By Michael E. Miller
By Allie Conti
By David Villano
By Jose D. Duran
By Michael E. Miller
By Allie Conti
By Kyle Swenson
By Luther Campbell
As Joe Carollo stiffly marches down the stairs from his city hall office on the evening of April 27, an adoring crowd presses in around him. "Ca-ro-llo! Ca-ro-llo!" they chant as Miami's mayor struts into the commission chambers with the rigid indignation of a temperance leader in a distillery. His jaw is clenched, his lips drawn tight against his teeth. It's been six days since the riots that followed federal agents' seizure of Elian Gonzalez, and it seems Carollo has harnessed the public's fury.
"Everybody express themselves with the dignity and decorum that this building deserves!" Carollo warns before beginning the meeting. Despite the admonition he is anything but a calming influence. First he announces the ethnically charged firing of City Manager Donald Warshaw. Then he grills Miami Police Chief William O'Brien: How many tear gas canisters were used to control the crowds? How many canisters are in storage waiting to be unleashed on a defenseless public? How many were ordered from other police departments? The audience, which appears to be largely Cuban American, loves it. A bilingual susurration rustles through the crowd. "Comunista mierda," -- communist shit -- whispers one woman. "Janet Reno friend," says a man.
Toward the end of the assembly, just a few minutes before walking out into the cheering mob, Carollo declares: "This mayor will not stand for mob rule." He doesn't bask in his newfound popularity. He says he is tired and must go home to rest. But after exiting through the Plexiglas doors, he steps into his car and zooms off to Radio Mambí (WAQI-AM 710), where he blasts his enemies anew over the airwaves.
Joe Carollo has been an angry man for many years. Since becoming Metro-Dade's youngest police officer in 1973, he has established a record of clashing with colleagues and betraying those with whom he has worked closely. His behavior haunts him. At least one former employer wouldn't rehire him, political enemies battled successfully to keep him out of office for nearly a decade, and a business associate has accused him of welshing on a debt.
Since returning to office in 1998, Carollo had been languishing in the shadows, much to his chagrin. There wasn't a lot he could do about it. He was a mayor with limited powers in a city that, because of a financial crisis and the misdeeds of its former leaders, was legally and effectively controlled by the State of Florida. Nationally and very much locally, all attention went to Miami-Dade Mayor Alex Penelas. Carollo was so annoyed at his irrelevance that last year he organized an international summit of mayors to compete with an already established meeting prepared by his rival. He also berated Warshaw and others because he wasn't getting enough media exposure.
The pivotal event in launching Carollo's new media popularity was Penelas's March 29 hara-kiri press conference, when the leader of county government warned the nation the Miami-Dade Police Department would not assist federal officers in the removal of Elian from Lazaro Gonzalez's Little Havana house. The backlash caused Penelas to retreat from the cameras. Carollo, facing re-election in 2001, immediately stepped in to fill the void. He appeared on national television more than 50 times in April on shows such as Rivera Live and Nightline. He has been so effective that much of the nation doesn't even remember Penelas anymore. The mayor of Miami is Joe Carollo. For better or worse, he became our mouthpiece. And what a mouth.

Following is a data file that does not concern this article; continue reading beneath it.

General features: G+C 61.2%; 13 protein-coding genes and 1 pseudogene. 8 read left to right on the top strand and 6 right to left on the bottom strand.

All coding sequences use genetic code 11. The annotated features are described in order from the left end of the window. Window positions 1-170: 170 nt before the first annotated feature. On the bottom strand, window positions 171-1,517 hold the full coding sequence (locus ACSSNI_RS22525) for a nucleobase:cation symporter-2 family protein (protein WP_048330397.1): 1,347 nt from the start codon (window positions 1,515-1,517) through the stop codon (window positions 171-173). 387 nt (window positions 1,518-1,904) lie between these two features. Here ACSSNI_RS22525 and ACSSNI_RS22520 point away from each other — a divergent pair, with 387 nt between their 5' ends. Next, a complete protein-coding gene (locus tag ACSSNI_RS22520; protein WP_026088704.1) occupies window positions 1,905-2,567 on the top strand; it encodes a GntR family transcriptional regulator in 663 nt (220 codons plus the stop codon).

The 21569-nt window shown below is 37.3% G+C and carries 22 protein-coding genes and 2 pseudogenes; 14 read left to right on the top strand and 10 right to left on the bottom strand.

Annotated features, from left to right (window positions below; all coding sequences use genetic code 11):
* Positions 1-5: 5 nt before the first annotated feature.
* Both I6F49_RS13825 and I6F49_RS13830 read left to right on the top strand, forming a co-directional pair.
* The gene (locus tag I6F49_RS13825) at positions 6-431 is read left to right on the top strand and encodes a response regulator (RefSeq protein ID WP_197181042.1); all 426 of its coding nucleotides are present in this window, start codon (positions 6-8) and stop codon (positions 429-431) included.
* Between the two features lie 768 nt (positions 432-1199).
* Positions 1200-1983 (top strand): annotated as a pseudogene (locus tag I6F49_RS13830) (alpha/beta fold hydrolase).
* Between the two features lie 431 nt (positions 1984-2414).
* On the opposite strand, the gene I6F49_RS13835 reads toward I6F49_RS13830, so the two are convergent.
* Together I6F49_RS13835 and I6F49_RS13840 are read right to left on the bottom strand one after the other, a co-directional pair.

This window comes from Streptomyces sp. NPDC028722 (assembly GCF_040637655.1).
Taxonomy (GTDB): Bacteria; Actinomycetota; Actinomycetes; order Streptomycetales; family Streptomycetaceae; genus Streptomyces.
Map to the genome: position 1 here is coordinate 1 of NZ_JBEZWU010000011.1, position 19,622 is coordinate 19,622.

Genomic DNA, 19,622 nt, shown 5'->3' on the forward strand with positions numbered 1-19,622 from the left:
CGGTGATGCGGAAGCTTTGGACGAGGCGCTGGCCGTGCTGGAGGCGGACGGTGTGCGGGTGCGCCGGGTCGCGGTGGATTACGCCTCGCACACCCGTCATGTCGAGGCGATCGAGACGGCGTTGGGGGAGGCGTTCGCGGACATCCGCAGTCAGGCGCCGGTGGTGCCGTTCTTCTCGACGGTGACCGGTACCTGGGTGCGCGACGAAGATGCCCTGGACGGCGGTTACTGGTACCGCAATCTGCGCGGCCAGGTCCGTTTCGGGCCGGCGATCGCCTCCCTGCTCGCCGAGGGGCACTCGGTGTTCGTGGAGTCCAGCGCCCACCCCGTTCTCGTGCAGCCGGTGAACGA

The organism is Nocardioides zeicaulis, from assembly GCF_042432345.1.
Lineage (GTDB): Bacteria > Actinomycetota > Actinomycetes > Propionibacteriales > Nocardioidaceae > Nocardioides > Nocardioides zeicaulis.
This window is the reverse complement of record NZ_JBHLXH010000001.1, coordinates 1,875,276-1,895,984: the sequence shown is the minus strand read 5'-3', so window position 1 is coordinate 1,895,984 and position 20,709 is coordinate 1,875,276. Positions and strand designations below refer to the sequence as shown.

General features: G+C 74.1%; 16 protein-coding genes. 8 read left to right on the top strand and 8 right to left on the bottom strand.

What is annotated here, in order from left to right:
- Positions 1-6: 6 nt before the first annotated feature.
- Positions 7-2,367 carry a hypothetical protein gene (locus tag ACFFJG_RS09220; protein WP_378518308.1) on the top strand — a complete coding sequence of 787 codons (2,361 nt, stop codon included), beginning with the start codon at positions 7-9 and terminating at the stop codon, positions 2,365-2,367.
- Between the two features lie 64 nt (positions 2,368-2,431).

Carollo's anger, fed by the media circus, has swelled. He doesn't sleep much. The hysteria that has swept through the community like a tsunami since Elian's seizure has drawn the mayor in its wake. From Chicago to New York, television audiences have laughed at Carollo's often rambling, sometimes incoherent speeches. The mayor has taken on a new cause that some say has driven him to the brink.
"What Carollo is doing is terrible for Miami, terrible for the Cuban community," says Maurice Ferre, former Miami mayor and Metro-Dade commissioner. "This fool goes out there where angels fear to tread."
Carollo's fiery confrontations with the city manager and police chief, as well as his heated diatribes against the federal government's actions, have prompted many to challenge the "New Joe" image that helped him to win several elections. Some civic leaders and journalists, too, question whether the Miami Herald's editorial page, and to a lesser extent its news staff, have handled Carollo with kid gloves. The newspaper won a Pulitzer Prize for coverage of a voter-fraud scandal that helped return Carollo to office in 1998. And Carollo provided the paper's staff with information that helped its investigation. Both Carollo and Heraldeditorial pages editor Tom Fiedler scoff at this. "To interpret that we are somehow wedded to Mayor Carollo's defense is mistaken," Fiedler says. Adds the mayor: "There has never been a single story about me in the Herald where they haven't taken a potshot."
Indeed Carollo sees himself as the defender of Miami's honor. "If I had not [appeared so often on national television] it would all have been one-sided against Miami," Carollo says from his city hall office with its sweeping view of Biscayne Bay, while sipping coffee from a Central Intelligence Agency mug. "The rest of America would not have heard our side."